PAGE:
Gordon Brown said he was not drawn to politics to be a celebrity but out of a desire to improve society.
In an interview at the close of his US visit, Mr Brown distanced himself from Tony Blair's era at Downing Street, which saw a wealth of celebrities pass through the famous Number 10 door.
Speaking to NBC's Nightly News Mr Brown said: "I didn't come into politics to be a personality in the sense of appearing on television.
"I came into politics because I felt there were certain things that needed to be done.
"It's not the public profile that interests me, it's getting on with the job of work."
Mr Brown's claim came a week after the full list of celebrity visitors to Chequers was made public.
Mr Blair entertained Charlotte Church, boyfriend Gavin Henson and England football manager Steve McClaren.
Vernon Kay and wife Tess Daly, June Sarpong, Chris Evans, Fiona Phillips and Richard Madeley were also official guests at Chequers, the Liberal Democrats discovered.
Speaking to NBC, Mr Brown said he still talks to Mr Blair "quite a lot", but said the former prime minister was a busy man.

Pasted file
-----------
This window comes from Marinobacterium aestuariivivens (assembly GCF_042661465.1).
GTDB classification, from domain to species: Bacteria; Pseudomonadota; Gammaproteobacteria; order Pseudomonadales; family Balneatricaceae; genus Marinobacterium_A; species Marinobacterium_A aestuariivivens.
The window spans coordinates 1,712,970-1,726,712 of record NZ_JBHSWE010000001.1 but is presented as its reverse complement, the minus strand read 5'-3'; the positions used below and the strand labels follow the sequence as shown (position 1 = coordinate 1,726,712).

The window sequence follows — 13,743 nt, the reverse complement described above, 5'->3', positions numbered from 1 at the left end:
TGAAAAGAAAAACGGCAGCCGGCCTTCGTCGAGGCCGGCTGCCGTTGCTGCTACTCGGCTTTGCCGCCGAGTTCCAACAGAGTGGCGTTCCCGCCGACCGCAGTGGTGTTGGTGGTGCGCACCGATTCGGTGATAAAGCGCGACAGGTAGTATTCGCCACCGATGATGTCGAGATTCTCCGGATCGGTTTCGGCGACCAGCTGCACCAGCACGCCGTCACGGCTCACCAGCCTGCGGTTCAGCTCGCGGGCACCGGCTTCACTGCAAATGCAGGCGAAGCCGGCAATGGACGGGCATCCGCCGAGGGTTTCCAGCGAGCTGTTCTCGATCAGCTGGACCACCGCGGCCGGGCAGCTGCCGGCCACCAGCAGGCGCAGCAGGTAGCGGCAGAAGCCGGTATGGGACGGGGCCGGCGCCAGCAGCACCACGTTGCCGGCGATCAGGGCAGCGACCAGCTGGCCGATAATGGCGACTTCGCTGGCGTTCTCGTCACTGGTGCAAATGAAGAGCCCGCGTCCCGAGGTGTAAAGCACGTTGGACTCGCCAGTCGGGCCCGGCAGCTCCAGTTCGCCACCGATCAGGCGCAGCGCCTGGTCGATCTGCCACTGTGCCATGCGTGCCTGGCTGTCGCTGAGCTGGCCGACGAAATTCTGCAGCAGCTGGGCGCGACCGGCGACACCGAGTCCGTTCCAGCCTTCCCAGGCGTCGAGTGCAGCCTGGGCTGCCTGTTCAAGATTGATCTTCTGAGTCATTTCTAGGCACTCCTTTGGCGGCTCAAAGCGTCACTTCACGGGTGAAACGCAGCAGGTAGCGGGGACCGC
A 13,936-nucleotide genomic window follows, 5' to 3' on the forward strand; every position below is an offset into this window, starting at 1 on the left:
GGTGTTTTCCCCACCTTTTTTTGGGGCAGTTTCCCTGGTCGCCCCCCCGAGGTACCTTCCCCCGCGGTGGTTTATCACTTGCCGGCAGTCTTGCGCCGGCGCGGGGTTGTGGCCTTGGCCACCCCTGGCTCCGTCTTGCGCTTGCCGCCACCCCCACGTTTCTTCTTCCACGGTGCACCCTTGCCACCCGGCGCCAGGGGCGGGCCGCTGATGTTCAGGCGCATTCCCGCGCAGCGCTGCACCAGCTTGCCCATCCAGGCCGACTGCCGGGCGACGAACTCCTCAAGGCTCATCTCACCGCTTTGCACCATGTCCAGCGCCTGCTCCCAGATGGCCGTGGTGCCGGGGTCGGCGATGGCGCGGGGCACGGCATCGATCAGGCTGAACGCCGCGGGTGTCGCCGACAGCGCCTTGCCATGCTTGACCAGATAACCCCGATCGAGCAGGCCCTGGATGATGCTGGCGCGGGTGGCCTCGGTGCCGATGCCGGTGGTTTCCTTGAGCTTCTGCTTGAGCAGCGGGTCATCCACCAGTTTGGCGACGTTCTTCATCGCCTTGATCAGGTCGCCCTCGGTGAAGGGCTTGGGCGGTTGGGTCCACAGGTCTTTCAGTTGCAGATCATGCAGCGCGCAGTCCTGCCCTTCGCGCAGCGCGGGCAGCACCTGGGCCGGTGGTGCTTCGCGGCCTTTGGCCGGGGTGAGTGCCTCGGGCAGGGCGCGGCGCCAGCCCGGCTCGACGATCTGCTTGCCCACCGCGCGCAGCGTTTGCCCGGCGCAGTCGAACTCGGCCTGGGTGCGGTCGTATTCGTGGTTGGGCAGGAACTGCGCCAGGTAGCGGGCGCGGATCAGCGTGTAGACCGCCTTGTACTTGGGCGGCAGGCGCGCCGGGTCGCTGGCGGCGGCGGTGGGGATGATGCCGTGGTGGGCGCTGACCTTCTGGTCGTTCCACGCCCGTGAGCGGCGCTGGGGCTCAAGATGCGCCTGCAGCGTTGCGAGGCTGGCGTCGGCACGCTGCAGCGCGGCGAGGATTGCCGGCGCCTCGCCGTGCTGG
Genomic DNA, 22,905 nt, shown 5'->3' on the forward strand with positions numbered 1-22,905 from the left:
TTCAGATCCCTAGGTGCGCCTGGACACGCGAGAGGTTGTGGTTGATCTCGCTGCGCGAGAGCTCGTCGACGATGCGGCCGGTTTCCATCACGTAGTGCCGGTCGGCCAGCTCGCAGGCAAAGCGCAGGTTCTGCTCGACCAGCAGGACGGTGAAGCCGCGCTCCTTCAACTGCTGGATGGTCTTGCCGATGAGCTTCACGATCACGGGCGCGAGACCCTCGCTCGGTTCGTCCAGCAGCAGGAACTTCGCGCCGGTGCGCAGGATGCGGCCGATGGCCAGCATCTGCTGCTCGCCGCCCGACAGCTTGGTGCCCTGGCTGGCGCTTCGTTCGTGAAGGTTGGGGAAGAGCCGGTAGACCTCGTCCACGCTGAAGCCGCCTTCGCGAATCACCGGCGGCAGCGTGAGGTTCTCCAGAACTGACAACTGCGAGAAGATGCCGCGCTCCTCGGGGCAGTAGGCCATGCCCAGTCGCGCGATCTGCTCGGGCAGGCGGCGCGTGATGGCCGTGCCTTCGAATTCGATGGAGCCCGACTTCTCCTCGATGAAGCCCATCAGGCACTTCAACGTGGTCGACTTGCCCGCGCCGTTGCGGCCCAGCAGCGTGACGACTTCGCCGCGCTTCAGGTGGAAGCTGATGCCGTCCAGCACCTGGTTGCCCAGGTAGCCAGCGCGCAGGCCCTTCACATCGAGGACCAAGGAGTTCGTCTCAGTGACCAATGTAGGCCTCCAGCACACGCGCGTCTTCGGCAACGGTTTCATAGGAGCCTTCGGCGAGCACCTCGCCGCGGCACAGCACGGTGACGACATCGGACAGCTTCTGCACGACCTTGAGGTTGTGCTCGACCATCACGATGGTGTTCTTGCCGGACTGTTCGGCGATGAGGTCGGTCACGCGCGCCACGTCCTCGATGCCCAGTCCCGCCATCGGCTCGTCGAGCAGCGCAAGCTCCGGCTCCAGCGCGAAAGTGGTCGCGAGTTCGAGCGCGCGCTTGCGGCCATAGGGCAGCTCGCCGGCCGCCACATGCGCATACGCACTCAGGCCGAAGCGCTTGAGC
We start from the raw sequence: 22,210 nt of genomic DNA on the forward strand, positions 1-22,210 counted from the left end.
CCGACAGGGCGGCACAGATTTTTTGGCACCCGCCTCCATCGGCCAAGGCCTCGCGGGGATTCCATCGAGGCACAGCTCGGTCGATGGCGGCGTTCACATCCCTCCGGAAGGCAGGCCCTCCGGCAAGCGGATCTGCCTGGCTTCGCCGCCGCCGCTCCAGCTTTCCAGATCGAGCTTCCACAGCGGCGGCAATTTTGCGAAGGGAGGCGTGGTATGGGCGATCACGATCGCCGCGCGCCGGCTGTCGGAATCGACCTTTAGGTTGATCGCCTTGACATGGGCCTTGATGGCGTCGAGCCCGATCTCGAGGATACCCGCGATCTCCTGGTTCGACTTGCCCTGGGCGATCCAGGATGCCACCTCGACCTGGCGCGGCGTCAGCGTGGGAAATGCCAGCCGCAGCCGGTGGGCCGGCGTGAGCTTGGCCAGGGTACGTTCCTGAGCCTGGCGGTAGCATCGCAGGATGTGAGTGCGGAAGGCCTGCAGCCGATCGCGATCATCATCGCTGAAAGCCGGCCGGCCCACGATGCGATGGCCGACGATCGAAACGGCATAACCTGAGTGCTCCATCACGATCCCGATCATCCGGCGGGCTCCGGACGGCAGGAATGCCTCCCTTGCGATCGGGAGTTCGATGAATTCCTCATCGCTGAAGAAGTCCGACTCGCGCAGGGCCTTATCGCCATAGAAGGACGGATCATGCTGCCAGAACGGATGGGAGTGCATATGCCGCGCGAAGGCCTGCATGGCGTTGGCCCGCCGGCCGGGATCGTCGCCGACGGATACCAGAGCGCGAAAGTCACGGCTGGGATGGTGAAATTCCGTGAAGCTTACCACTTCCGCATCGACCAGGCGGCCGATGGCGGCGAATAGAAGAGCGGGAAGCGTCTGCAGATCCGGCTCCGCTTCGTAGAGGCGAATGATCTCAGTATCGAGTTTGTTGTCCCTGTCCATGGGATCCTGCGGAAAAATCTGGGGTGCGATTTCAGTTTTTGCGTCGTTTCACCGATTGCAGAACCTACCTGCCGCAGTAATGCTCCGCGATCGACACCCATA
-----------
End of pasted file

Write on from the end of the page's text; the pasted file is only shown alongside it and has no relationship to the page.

"We still talk regularly but he has got a very, very important job to do," he said.
The prime minister paid tribute to his predecessor for his "huge contribution" to British public life, but did not sideline his own achievement.
"Tony and I worked together as a greater partnership which lasted from 1983 for 24 years," Mr Brown added.
Drawn on his personal life, Mr Brown said being a good father was the most important thing to him.
He said he and his wife Sarah do not talk about the death of the daughter Jennifer and try to concentrate on their two sons.
Mr Brown said: "We feel we have been fortunate, as well as things have been difficult on some occasions, but we are fortunate to have two lovely boys and that will continue to be my first priority."